A safe space for women’s health: Sanctum 1.5 opens in Saskatoon

By in Opinions
Sanctum 1.5, Sanctum Care Group’s hospice with respite and supportive care for people affected by HIV and AIDS.

In October 2018, Saskatoon will see the opening of Sanctum 1.5, the province’s first affordable care home for pregnant women living with HIV. Sanctum 1.5 promises to be transformative for health care in the province by offering access to positive pregnancy support.

According to the HIV Prevention and Control Report 2017 released by the Government of Saskatchewan, the rate of HIV diagnoses in the province is 15.1 per 100,000 individuals. Action Canada for Sexual Health & Rights notes that a quarter of the people living with HIV in Canada are women and the fastest growing group, in terms of HIV infections, are women of childbearing age.

Located in the Pleasant Hill neighbourhood, Sanctum 1.5 is a 10-unit housing project developed to provide compassionate, harm-reduction care to pregnant women who live with HIV and/or struggle with substance use. Sanctum’s approach is harm reduction, with continuous pre- and post-natal care and a focus on nurturing parental skills. The home also offers a communal kitchen, addiction services and counselling support.

Pregnant women face enough daily stress caring for themselves and their pregnancies, and women living with HIV face additional stress in terms of accessing de-stigmatized health care, affordable housing and counselling services. Furthermore, women of colour, Indigenous women and women who are economically vulnerable who are living with HIV must also navigate the racial and class discrimination that intersects with HIV-stigma in Saskatchewan.

Navigating the health-care system without support is an enormous burden to place upon pregnant women living with HIV. This compounded anxiety contributes significant stress to these women at a time when a healthy environment is critical for mothers and their children. Sanctum 1.5 recognizes these realities and provides an opportunity to increase positive outcomes for mothers by offering a supportive home before and after childbirth.

According to Action Canada, mothers living with HIV often report experiencing care focused primarily on their babies rather than themselves — contributing to feelings that the health-care system is dehumanizing. Instead, supportive health-care models need to be implemented emphasizing that mothers deserve and require care as well.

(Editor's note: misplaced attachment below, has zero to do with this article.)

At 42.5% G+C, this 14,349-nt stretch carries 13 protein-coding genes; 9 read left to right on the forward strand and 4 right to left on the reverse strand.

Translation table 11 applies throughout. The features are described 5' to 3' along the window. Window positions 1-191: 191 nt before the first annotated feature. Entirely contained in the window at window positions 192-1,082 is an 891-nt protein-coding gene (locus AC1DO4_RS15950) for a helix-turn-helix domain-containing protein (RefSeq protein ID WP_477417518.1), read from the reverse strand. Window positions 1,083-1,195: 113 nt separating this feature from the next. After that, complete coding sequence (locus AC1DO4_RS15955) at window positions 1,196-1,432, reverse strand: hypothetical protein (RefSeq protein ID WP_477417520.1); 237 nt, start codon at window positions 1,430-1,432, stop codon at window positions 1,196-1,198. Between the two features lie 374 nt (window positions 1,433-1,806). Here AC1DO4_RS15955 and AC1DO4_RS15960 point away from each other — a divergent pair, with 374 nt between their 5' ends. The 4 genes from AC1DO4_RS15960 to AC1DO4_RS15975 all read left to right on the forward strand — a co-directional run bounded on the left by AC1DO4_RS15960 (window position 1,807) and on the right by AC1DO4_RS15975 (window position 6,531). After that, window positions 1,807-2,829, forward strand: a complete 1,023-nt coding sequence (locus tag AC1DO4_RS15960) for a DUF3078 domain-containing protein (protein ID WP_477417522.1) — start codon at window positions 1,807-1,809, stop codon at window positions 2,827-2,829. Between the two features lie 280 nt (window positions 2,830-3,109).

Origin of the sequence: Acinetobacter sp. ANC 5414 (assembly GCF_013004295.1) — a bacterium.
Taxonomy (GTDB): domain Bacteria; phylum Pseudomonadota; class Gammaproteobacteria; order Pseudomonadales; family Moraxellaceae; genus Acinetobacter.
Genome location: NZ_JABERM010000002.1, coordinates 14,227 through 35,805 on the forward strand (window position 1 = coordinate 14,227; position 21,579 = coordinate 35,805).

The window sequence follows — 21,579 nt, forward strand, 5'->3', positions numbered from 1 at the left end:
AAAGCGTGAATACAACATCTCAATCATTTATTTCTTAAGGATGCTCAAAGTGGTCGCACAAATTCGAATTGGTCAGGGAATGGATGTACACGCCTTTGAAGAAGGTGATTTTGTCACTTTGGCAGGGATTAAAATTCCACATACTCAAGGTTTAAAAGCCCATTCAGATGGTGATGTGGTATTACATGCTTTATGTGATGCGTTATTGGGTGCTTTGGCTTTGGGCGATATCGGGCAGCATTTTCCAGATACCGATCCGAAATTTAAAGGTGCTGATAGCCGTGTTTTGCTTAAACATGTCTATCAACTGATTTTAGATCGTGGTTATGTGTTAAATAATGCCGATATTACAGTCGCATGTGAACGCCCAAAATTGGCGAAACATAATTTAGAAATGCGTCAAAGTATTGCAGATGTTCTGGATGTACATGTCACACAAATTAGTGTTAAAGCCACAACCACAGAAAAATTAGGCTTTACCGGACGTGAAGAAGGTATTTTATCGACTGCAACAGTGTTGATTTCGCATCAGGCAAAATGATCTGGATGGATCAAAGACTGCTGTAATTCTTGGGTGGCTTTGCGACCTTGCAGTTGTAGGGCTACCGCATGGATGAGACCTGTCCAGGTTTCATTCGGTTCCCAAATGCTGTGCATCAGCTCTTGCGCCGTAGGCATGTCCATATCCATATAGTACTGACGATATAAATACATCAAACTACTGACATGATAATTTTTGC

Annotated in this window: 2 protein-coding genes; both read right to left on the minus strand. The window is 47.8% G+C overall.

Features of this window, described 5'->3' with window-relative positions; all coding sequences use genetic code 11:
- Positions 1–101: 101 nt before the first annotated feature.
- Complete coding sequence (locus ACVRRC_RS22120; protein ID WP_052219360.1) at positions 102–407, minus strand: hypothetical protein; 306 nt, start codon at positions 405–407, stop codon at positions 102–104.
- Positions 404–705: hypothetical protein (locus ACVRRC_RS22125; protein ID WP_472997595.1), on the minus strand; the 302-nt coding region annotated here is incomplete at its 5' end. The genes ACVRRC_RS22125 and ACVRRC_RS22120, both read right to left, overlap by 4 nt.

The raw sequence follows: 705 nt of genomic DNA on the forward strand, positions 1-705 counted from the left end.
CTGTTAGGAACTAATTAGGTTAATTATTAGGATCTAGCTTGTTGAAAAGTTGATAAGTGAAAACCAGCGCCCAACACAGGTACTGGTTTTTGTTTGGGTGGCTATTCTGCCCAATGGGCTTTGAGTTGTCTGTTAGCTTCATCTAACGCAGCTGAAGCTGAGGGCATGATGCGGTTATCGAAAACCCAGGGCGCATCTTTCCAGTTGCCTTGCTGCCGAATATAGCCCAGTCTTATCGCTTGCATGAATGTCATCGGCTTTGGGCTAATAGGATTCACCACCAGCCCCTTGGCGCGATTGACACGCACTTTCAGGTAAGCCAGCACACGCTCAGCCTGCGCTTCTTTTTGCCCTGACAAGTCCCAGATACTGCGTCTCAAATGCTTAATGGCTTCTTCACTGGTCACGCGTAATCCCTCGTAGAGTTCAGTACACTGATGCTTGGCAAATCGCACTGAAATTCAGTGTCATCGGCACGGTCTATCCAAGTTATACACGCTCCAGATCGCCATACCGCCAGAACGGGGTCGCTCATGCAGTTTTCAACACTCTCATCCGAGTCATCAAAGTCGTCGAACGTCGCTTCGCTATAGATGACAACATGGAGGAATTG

Discussions around HIV in Saskatchewan are heavily stigmatized, which inevitably contributes to women’s experiences during pregnancy. Dr. Arline Geronimus describes the chronic impact of racial discrimination on women’s bodies as “weathering.” Stress deteriorates the body and can lead to poor pregnancy outcomes, including infant mortality. One cannot overestimate the negative impact that discrimination and social stigma can  have on the body, and the problem is only heightened when they intersect.

Every person has a right to make positive changes in their life and should be given equitable access to the resources needed to provide the best possible outcomes for their children. Every mother deserves to be supported and reminded that she is courageous for seeking care for herself and her baby in a system that is not always welcoming. The experience must change from one of shame to one of celebration.

Ultimately, it is the responsibility of the Saskatchewan government to address systemic barriers present in every aspect of life, so everyone’s health outcomes improve. In the future, Saskatchewan’s health-care system should focus on the experiences of its most vulnerable populations. Pregnancy and motherhood must be de-institutionalized, with more funding made available for community spaces focused on healing.

Health-care workers and the public must be properly educated on the realities of social discrimination and the stigma of living with HIV. When stigma and discrimination decrease, all women will have healthier environments to thrive in. Hopefully, Sanctum 1.5 will become a successful living example — one that will help community-based health programs with continued support across rural, remote and urban areas in all of Canada.

Raquel Alvarado

Photo: Riley Deacon / Photo Editor